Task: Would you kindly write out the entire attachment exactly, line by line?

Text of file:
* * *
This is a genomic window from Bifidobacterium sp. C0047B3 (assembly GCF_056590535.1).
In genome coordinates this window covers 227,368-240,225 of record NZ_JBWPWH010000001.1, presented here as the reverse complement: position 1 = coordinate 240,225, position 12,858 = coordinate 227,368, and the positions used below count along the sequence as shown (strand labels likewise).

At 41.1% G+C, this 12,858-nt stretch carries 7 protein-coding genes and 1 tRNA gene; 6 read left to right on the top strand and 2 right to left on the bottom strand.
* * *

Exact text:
This is a genomic window from Bifidobacterium sp. C0047B3 (assembly GCF_056590535.1).
In genome coordinates this window covers 227,368-240,225 of record NZ_JBWPWH010000001.1, presented here as the reverse complement: position 1 = coordinate 240,225, position 12,858 = coordinate 227,368, and the positions used below count along the sequence as shown (strand labels likewise).

At 41.1% G+C, this 12,858-nt stretch carries 7 protein-coding genes and 1 tRNA gene; 6 read left to right on the top strand and 2 right to left on the bottom strand.